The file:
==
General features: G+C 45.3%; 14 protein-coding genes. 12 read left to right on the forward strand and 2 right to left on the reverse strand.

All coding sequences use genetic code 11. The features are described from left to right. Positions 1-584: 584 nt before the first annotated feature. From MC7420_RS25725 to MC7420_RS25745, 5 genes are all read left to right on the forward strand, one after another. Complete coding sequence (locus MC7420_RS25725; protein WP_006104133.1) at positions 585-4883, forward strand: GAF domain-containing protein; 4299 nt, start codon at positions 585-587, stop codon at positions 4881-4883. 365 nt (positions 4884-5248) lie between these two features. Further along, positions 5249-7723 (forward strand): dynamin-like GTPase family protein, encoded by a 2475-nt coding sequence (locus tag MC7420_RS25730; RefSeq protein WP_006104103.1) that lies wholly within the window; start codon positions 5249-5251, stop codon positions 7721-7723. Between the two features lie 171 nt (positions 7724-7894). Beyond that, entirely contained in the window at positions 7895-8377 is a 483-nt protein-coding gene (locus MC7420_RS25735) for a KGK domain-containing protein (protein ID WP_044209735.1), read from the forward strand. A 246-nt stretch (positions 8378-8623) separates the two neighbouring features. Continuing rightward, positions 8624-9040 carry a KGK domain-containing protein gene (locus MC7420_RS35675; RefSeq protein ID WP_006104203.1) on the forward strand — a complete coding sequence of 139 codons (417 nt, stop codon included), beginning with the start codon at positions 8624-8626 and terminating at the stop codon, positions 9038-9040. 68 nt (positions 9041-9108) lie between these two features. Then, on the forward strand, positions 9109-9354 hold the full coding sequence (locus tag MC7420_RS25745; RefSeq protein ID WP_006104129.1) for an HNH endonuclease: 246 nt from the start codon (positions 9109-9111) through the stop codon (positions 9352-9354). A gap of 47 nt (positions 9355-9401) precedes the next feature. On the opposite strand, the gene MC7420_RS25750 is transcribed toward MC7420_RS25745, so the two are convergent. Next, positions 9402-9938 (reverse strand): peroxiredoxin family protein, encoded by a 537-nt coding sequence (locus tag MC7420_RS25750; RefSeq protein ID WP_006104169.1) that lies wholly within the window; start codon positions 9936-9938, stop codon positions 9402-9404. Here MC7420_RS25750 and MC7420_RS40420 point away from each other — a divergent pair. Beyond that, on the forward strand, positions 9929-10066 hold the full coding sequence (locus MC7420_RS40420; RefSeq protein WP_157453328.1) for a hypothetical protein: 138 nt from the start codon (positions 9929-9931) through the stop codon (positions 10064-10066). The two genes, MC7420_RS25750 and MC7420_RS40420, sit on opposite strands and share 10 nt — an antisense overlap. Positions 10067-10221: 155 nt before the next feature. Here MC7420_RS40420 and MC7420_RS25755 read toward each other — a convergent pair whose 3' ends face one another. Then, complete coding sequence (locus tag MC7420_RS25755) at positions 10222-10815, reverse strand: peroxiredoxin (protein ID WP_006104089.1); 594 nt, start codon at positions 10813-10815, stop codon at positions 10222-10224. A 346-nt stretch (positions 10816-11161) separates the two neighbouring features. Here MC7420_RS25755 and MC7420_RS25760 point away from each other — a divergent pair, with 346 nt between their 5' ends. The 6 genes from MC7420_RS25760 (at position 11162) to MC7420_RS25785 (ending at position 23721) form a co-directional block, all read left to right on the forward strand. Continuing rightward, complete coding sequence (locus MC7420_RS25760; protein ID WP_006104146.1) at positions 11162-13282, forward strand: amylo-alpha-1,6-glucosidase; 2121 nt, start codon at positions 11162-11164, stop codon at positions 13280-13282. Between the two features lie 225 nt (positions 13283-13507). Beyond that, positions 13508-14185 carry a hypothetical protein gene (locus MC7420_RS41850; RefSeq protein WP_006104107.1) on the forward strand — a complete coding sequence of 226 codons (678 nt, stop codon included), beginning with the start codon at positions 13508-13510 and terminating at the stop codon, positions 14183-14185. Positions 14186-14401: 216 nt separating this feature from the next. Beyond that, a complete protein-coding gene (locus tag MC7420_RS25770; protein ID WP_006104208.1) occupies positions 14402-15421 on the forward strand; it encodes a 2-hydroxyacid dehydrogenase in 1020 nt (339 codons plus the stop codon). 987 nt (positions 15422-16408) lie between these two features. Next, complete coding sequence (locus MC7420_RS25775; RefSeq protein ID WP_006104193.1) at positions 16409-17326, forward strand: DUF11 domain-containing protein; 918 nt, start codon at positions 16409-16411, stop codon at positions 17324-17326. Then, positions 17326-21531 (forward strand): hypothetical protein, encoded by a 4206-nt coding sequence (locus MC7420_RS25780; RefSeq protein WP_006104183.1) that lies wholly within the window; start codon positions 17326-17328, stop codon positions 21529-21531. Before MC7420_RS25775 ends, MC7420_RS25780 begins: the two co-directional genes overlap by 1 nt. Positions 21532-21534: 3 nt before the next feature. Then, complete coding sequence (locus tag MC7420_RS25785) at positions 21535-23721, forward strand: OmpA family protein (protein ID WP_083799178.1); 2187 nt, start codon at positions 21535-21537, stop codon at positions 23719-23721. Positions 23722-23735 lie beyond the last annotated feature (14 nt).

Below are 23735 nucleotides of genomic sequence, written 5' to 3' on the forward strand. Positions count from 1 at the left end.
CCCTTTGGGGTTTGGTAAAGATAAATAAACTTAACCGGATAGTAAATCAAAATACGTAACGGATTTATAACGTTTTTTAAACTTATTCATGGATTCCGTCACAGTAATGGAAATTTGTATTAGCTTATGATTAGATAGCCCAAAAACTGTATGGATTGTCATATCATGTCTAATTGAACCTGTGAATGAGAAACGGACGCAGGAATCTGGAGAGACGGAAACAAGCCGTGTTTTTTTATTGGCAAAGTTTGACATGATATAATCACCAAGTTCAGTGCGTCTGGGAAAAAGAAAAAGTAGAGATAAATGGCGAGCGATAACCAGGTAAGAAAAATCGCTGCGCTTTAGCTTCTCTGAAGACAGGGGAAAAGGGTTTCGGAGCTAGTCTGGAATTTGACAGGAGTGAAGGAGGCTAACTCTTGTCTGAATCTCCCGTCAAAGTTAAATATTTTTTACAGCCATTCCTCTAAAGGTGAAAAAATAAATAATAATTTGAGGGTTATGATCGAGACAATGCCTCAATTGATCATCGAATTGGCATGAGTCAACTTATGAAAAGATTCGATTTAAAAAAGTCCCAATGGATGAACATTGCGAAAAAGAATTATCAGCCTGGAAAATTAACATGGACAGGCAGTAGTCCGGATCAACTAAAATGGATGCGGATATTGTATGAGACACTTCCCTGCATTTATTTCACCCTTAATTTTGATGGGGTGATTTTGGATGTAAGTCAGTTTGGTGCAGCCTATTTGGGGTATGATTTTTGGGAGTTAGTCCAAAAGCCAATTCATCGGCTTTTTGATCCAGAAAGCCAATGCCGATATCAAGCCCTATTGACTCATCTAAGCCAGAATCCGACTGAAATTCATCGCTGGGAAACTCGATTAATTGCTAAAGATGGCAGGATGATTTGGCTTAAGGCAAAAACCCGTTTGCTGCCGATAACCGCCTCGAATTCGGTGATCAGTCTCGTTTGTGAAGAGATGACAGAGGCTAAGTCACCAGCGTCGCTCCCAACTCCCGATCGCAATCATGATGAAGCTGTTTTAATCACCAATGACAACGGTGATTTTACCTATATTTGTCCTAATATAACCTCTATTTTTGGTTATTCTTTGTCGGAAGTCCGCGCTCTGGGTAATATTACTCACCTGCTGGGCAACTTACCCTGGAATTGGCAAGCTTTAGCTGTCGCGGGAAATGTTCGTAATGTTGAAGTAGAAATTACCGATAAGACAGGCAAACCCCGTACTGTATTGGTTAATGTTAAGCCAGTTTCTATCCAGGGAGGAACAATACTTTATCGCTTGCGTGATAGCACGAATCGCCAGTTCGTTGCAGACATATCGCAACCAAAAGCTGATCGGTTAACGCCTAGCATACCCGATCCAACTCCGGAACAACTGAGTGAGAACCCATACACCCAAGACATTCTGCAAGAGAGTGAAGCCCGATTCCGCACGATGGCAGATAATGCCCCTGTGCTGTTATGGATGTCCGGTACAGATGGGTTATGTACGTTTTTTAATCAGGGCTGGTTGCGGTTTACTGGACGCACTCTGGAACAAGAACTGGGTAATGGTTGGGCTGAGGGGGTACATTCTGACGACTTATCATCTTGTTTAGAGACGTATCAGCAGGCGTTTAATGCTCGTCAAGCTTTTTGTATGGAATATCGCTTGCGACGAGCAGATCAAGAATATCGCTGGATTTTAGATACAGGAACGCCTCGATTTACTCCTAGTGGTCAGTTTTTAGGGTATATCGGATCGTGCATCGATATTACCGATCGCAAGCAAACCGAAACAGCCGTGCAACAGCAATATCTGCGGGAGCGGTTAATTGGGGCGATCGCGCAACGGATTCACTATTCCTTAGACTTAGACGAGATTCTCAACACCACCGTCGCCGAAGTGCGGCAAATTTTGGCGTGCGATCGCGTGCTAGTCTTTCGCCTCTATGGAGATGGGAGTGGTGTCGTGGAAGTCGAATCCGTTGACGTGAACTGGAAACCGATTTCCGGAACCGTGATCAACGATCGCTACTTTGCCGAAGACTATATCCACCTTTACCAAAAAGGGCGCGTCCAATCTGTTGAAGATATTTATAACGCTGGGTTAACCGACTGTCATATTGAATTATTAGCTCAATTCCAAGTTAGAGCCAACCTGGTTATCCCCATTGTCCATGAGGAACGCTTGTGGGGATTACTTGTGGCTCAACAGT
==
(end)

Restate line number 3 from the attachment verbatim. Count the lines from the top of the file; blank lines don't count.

Below are 23735 nucleotides of genomic sequence, written 5' to 3' on the forward strand. Positions count from 1 at the left end.